92nd Amendment Act,2003

  • The number of official languages was increased from 18 to 22.
  • Bodo, Dogri, Maithili and Santhali were officially added in the Eighth schedule.

97th amendment act, 2011

  • In this act, constitution status was given to the cooperative societies.
  • They had the complete freedom to form cooperative societies.

101st Amendment Act,2016

  • For the first time, the goods and services tax was introduced in society in this act.

102nd Amendment Act,2018

  • In this act, the National Commission for the backward classes of the society was granted constitutional status.

103rd Amendment Act,2019

  • This act provided a maximum of 10% reservation for the weaker and backward class of citizens other than the classes that are mentioned in clauses four and five of article 15.

104th Amendment Act,2020

  • This act was passed to extend the seat reservation of the scheduled tribe and scheduled caste in the Lok Sabha.
  • This was set to expire on 26th January 2020, but it was extended for another ten years for valid reasons.

105th Amendment act, 2021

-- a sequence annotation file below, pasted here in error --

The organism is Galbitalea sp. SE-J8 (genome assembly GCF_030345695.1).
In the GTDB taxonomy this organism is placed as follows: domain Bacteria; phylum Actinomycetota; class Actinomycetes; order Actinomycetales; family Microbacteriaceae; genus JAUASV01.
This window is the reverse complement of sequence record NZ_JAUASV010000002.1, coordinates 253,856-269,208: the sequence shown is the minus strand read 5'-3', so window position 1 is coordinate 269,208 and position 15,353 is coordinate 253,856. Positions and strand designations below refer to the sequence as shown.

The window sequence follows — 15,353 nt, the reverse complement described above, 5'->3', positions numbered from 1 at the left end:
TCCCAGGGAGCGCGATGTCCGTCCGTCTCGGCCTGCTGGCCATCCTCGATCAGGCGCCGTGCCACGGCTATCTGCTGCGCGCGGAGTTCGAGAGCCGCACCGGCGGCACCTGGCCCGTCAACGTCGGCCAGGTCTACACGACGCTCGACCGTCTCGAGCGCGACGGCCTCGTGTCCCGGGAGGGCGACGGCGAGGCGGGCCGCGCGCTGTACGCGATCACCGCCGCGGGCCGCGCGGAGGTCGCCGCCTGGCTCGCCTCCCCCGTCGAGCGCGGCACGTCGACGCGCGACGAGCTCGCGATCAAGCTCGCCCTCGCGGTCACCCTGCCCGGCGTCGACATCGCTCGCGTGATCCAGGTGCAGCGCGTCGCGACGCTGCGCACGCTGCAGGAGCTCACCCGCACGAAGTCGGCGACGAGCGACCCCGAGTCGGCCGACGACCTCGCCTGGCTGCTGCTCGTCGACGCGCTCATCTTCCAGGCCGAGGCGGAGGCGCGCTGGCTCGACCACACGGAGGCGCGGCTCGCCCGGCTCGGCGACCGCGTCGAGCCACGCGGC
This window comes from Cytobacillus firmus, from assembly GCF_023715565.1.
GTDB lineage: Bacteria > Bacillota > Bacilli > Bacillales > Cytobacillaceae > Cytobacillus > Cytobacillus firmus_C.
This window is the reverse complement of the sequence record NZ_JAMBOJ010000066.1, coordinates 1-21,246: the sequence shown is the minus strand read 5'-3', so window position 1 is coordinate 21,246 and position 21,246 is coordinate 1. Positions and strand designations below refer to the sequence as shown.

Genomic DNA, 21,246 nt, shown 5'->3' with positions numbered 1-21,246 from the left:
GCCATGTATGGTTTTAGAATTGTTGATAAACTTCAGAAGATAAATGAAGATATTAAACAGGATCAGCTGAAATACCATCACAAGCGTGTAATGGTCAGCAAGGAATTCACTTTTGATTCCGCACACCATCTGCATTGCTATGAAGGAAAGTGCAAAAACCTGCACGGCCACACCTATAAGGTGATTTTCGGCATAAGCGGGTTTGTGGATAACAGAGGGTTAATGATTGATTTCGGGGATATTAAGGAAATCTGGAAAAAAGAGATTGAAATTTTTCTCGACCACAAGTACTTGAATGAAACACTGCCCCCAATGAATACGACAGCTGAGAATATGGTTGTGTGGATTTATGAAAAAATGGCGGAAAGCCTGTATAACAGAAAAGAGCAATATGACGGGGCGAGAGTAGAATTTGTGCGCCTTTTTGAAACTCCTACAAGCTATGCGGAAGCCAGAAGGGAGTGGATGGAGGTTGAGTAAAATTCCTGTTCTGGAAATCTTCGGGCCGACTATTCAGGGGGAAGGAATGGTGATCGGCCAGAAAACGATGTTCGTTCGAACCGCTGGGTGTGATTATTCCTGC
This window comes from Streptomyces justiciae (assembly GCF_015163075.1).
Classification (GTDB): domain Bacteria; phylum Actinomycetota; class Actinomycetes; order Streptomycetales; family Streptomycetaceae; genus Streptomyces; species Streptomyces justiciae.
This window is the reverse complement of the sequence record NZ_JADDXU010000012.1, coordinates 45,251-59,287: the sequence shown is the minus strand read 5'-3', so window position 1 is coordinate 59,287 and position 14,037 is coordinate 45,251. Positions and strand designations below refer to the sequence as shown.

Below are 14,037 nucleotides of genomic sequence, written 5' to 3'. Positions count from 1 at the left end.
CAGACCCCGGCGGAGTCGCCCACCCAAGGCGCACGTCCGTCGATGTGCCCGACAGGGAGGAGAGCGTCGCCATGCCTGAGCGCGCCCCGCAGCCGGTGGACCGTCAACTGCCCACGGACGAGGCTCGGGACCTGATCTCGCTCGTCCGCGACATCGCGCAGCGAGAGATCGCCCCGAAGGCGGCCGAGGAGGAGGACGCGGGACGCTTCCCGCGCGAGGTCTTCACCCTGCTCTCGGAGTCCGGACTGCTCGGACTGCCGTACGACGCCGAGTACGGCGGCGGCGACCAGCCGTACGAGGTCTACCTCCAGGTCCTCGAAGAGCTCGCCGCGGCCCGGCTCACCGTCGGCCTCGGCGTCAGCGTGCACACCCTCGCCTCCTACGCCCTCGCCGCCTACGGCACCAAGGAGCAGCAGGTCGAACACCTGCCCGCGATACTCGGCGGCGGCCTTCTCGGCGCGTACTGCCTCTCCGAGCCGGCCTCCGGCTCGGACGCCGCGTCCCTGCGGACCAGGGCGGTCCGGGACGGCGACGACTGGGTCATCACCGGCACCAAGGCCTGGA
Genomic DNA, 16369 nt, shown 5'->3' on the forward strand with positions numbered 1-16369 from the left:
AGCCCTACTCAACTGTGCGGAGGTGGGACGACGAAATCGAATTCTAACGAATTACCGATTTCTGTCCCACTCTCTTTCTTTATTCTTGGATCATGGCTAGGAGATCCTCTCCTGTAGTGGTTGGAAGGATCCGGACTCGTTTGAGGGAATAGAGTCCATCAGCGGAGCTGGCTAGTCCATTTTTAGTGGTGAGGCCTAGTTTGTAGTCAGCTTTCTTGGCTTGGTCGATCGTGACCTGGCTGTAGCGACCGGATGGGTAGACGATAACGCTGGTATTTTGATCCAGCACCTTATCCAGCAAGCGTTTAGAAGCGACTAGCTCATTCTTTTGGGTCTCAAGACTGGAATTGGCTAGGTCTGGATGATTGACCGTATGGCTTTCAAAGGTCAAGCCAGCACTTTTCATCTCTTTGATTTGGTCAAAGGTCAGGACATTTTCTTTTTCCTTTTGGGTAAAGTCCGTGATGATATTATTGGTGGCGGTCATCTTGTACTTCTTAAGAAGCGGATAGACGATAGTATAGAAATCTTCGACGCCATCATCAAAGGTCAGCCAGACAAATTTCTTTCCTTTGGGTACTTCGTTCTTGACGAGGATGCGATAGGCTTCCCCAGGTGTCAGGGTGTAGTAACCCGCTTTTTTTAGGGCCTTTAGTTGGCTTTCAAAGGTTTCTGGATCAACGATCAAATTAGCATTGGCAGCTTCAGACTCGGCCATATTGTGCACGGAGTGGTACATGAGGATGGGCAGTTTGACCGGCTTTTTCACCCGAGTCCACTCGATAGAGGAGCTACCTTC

• Under the 105 Constitutional Amendment Act, state governments have been given the power to prepare the SEBC list.
  • Latest Constitutional Amendment
  • The latest Indian Constitutional Amendment is the "Amendment to the Constitution of India," approved by the lower House of Parliament on 22nd March 2017.
  • The amendment, which was made by a vote of 403-3 in favour and 62-6 against, clarifies that Article 15 of the Constitution states that "The people have a right to self-determination."
  • It also clarifies that Article 15 is not just for Indians but also applies to everyone in India, or we can say that the amendment of Article 15 applies to all citizens regardless of their religion or caste, or language.
  • There have been some changes made to land tenure laws, but these laws are still in force. Likewise, certain tweaks have been made to other laws regarding religious freedom.
  • The operation of revising the Constitution is specified in Article 368 Part XX and deals as follows: